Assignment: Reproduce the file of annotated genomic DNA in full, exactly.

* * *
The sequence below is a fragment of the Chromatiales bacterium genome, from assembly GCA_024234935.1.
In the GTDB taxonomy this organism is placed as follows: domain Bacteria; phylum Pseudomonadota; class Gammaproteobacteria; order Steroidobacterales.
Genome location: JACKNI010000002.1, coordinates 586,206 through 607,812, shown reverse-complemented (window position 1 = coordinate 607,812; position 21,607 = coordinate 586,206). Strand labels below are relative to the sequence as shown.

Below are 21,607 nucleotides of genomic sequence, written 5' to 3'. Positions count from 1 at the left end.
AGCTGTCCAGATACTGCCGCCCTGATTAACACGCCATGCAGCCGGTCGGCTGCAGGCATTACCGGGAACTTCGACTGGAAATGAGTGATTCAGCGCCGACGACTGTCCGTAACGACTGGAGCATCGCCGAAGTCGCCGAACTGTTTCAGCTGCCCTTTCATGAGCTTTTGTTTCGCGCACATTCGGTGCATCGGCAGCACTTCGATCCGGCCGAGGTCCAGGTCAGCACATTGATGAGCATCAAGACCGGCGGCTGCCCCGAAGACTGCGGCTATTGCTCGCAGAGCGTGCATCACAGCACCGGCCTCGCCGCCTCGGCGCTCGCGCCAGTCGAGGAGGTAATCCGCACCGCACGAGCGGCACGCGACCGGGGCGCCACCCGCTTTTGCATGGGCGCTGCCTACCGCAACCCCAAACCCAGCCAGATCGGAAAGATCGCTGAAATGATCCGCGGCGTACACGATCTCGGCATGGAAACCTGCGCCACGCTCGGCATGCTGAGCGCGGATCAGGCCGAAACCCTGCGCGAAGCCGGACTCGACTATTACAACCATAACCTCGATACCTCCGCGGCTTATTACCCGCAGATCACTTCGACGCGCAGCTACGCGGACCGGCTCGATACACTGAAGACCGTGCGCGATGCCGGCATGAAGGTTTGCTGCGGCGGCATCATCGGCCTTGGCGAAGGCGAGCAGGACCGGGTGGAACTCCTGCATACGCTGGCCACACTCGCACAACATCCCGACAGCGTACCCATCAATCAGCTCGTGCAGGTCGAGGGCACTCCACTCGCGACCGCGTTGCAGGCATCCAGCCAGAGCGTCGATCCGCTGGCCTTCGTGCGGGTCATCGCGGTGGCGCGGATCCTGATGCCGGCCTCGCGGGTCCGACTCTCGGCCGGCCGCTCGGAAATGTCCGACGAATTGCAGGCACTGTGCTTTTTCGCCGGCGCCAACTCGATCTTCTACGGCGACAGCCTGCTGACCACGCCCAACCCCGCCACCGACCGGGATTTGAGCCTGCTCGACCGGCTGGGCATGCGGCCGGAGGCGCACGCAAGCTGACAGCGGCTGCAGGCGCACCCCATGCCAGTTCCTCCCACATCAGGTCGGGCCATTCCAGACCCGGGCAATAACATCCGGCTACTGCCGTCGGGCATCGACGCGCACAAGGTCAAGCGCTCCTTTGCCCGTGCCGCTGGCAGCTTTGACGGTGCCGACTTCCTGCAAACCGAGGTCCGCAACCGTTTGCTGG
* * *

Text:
The sequence below is a fragment of the Chromatiales bacterium genome, from assembly GCA_024234935.1.
In the GTDB taxonomy this organism is placed as follows: domain Bacteria; phylum Pseudomonadota; class Gammaproteobacteria; order Steroidobacterales.
Genome location: JACKNI010000002.1, coordinates 586,206 through 607,812, shown reverse-complemented (window position 1 = coordinate 607,812; position 21,607 = coordinate 586,206). Strand labels below are relative to the sequence as shown.

Below are 21,607 nucleotides of genomic sequence, written 5' to 3'. Positions count from 1 at the left end.
AGCTGTCCAGATACTGCCGCCCTGATTAACACGCCATGCAGCCGGTCGGCTGCAGGCATTACCGGGAACTTCGACTGGAAATGAGTGATTCAGCGCCGACGACTGTCCGTAACGACTGGAGCATCGCCGAAGTCGCCGAACTGTTTCAGCTGCCCTTTCATGAGCTTTTGTTTCGCGCACATTCGGTGCATCGGCAGCACTTCGATCCGGCCGAGGTCCAGGTCAGCACATTGATGAGCATCAAGACCGGCGGCTGCCCCGAAGACTGCGGCTATTGCTCGCAGAGCGTGCATCACAGCACCGGCCTCGCCGCCTCGGCGCTCGCGCCAGTCGAGGAGGTAATCCGCACCGCACGAGCGGCACGCGACCGGGGCGCCACCCGCTTTTGCATGGGCGCTGCCTACCGCAACCCCAAACCCAGCCAGATCGGAAAGATCGCTGAAATGATCCGCGGCGTACACGATCTCGGCATGGAAACCTGCGCCACGCTCGGCATGCTGAGCGCGGATCAGGCCGAAACCCTGCGCGAAGCCGGACTCGACTATTACAACCATAACCTCGATACCTCCGCGGCTTATTACCCGCAGATCACTTCGACGCGCAGCTACGCGGACCGGCTCGATACACTGAAGACCGTGCGCGATGCCGGCATGAAGGTTTGCTGCGGCGGCATCATCGGCCTTGGCGAAGGCGAGCAGGACCGGGTGGAACTCCTGCATACGCTGGCCACACTCGCACAACATCCCGACAGCGTACCCATCAATCAGCTCGTGCAGGTCGAGGGCACTCCACTCGCGACCGCGTTGCAGGCATCCAGCCAGAGCGTCGATCCGCTGGCCTTCGTGCGGGTCATCGCGGTGGCGCGGATCCTGATGCCGGCCTCGCGGGTCCGACTCTCGGCCGGCCGCTCGGAAATGTCCGACGAATTGCAGGCACTGTGCTTTTTCGCCGGCGCCAACTCGATCTTCTACGGCGACAGCCTGCTGACCACGCCCAACCCCGCCACCGACCGGGATTTGAGCCTGCTCGACCGGCTGGGCATGCGGCCGGAGGCGCACGCAAGCTGACAGCGGCTGCAGGCGCACCCCATGCCAGTTCCTCCCACATCAGGTCGGGCCATTCCAGACCCGGGCAATAACATCCGGCTACTGCCGTCGGGCATCGACGCGCACAAGGTCAAGCGCTCCTTTGCCCGTGCCGCTGGCAGCTTTGACGGTGCCGACTTCCTGCAAACCGAGGTCCGCAACCGTTTGCTGG